Murphy’s Cal teammate Jacob Pebley is the 4th fastest American this season. Pebley, a semifinalist in this race at 2012 Trials, represented the U.S. with a 4th place finish in this event at last summer’s WUGs. He also traveled to compete at Canadian Olympic Trials after NCAAs, where he swam a personal best 53.85 in the 100 back.

Following successful NCAA seasons, Luke Kaliszak, and Taylor Dale will look to carry their improvements into the long course season. Kaliszak tied Thoman for silver at 2015 U.S. Nationals with a personal best 54.23, dropping 5 seconds from his 59.44 prior to 2015. Dale also swam a best time there to take 4th in 54.44, improving over a second from his previous best 55.98.

Michael Taylor competed in this event at 2015 Junior Worlds, and will look to make a splash at the senior national level this summer. Taylor came away from that meet with a silver medal and a time of 54.62 seconds. Not far behind him in that race was teammate Michael Andrew, who clocked a 54.74. Andrew has often swum heavy event schedules, which took its toll on him at Junior Worlds. If this event is one of his focuses at Trials, we could see him in the final.

Men’s 100 Back Top 8 Predictions:

Place Name Best Since London Predicted Time Training Base
1 Ryan Murphy 52.18 52.0. University of California, Berkeley
2 Matt Grevers 52.54 52.2 University of Arizona, Tucson
3 David Plummer 52.51 52.4 University of Minnesota, Minneapolis
4 Jacob Pebley 53.89 53.3 University of California, Berkeley
5 Luke Kaliszak 54.23 53.7 University of Alabama, Tuscaloosa
6 Eugene Godsoe 53.96 53.9 Stanford University, Palo Alto
7 Taylor Dale 54.44 53.9 University of Georgia, Athens
8 Michael Taylor 54.62 54.2 Dynamo Swim Club, Atlanta

At 2012 trials, David Nolan closely missed semis with a 55.59 for 19th. Nolan is an NCAA champion in the 100 back, but hasn’t had the same success in long course, where his best is a 55.07. After finishing his NCAA career at Stanford, Nolan made the move to Tempe to train with Michael Phelps. With a complete focus on long course, we could see Nolan break out this summer. So far, he’s been within a second of his best with a 56.05 at Austin Pro Swim.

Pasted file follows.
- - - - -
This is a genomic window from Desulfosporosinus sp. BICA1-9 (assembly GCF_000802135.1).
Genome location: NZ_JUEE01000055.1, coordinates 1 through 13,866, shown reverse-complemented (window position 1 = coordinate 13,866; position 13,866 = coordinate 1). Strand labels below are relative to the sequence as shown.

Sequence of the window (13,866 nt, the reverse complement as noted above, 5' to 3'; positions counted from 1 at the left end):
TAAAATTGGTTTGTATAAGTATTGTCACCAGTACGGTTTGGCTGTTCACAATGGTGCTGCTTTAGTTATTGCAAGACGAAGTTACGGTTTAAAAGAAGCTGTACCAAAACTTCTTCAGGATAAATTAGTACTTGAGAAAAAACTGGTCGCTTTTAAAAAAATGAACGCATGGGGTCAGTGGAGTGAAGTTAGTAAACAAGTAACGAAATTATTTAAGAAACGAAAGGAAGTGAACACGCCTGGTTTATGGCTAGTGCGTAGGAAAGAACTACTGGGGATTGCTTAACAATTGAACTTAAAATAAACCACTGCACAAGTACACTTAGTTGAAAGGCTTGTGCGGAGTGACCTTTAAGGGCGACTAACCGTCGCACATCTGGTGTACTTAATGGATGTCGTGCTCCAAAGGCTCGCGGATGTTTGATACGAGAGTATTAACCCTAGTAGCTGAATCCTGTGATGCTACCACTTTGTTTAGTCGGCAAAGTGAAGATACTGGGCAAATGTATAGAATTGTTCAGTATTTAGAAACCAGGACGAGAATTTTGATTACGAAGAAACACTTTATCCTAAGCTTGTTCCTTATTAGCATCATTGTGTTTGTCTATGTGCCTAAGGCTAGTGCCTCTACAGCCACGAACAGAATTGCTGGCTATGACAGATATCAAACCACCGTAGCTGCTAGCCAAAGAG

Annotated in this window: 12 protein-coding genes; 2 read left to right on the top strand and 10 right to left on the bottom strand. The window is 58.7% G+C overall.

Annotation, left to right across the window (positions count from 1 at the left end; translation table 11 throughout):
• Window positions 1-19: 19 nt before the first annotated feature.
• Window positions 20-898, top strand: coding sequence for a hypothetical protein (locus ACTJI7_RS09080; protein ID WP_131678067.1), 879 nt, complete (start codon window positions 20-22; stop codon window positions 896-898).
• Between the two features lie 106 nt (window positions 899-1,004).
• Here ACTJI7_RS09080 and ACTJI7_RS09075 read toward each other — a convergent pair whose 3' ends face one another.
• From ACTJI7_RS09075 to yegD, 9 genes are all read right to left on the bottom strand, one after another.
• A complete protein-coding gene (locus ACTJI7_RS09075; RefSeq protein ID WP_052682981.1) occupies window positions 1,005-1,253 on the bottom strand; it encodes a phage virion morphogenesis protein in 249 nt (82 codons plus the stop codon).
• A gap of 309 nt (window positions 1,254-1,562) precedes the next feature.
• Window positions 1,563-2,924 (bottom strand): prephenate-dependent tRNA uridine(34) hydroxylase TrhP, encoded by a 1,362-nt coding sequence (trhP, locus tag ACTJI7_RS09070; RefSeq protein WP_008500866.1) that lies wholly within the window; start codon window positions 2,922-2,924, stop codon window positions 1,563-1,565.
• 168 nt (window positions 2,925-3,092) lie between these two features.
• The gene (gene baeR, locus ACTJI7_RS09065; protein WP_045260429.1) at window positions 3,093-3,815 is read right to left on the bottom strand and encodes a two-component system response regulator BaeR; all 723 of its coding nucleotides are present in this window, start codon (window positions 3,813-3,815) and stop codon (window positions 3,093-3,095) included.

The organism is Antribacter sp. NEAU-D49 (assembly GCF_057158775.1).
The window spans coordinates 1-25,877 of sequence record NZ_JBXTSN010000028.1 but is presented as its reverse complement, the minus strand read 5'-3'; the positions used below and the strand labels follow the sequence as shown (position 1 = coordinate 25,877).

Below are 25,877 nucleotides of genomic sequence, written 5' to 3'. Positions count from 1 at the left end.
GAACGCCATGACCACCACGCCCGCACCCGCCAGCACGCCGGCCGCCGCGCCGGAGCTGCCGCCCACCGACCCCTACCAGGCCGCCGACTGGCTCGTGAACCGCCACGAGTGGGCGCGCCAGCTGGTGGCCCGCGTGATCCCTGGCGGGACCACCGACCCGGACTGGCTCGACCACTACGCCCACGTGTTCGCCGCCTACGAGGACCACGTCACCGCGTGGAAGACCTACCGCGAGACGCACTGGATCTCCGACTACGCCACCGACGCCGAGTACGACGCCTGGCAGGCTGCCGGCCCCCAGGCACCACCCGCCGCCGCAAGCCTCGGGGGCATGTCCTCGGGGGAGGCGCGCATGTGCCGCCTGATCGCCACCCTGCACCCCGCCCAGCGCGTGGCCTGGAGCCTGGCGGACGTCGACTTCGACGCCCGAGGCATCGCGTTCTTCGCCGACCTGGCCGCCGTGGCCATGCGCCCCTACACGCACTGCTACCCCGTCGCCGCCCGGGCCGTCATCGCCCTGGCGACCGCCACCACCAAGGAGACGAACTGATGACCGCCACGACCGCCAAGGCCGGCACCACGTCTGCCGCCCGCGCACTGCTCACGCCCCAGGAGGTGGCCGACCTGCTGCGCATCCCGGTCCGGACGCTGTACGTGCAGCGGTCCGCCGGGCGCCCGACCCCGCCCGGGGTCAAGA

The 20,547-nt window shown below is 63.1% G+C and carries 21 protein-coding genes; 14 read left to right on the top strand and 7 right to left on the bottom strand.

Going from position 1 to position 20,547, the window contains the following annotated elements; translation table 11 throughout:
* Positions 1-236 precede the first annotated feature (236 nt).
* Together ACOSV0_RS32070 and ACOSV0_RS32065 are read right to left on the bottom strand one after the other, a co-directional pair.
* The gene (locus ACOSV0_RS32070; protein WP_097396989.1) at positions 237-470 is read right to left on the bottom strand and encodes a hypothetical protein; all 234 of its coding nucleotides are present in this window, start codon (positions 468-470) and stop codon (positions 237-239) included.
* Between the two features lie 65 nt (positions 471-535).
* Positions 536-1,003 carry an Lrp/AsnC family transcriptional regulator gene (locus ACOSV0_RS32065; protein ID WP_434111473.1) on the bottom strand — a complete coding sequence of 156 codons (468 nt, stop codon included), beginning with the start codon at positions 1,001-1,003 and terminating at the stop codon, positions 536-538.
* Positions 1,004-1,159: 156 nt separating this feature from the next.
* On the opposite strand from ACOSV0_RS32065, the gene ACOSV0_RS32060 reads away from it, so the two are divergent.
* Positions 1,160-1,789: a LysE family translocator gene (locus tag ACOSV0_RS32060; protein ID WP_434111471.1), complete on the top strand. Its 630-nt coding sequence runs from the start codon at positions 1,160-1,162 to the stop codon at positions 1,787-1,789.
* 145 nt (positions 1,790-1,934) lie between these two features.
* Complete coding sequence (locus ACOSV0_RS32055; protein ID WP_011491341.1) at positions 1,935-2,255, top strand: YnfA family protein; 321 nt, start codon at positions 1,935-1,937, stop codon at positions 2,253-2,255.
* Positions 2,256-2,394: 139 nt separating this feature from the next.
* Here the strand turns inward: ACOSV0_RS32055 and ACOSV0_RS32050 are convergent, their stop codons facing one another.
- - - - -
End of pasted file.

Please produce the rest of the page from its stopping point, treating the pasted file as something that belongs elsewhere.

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4 years ago

Larkin predicted time 51.4

Reply to  stephen
4 years ago

who cares ? Aussies trials are over – here is the Us version in advance … sorry

Reply to  stephen
4 years ago

Absolutely. But Murphy beats him in 51.3

LP Man
4 years ago

Probably a little ambitious on my part, but there is a slight chance that an American could go a WR in the 100 back and still not make the team

Reply to  LP Man
4 years ago

Too ambitious. Greevers has to show he is the 2012 greevers. That leave us with 2 potential Wr setters on the world. Murphy and Larkin. Just curious if Murphy will show the race of the mixed relay or from the men relay. He is amazingly talented but still need to show consistency on the real big moment. He can break the Wr but can also miss the team.

Reply to  LP Man
4 years ago

So you mean to ‘Hayley McGregory’ it?

LP Man
Reply to  iLikePsych
4 years ago

Exactly. Although had McGregory duplicated her semi- 100 back time, she would have qualified

Reply to  iLikePsych
4 years ago

thats cold but accurate

Swimmer A
4 years ago

I think it goes Murphy and Grevers as well. Tough to be a US backstroker.

About Lauren Neidigh

Lauren Neidigh

Lauren Neidigh is a former NCAA swimmer at the University of Arizona (2013-2015) and the University of Florida (2011-2013). While her college swimming career left a bit to be desired, her Snapchat chin selfies and hot takes on Twitter do not disappoint. She's also a high school graduate of The …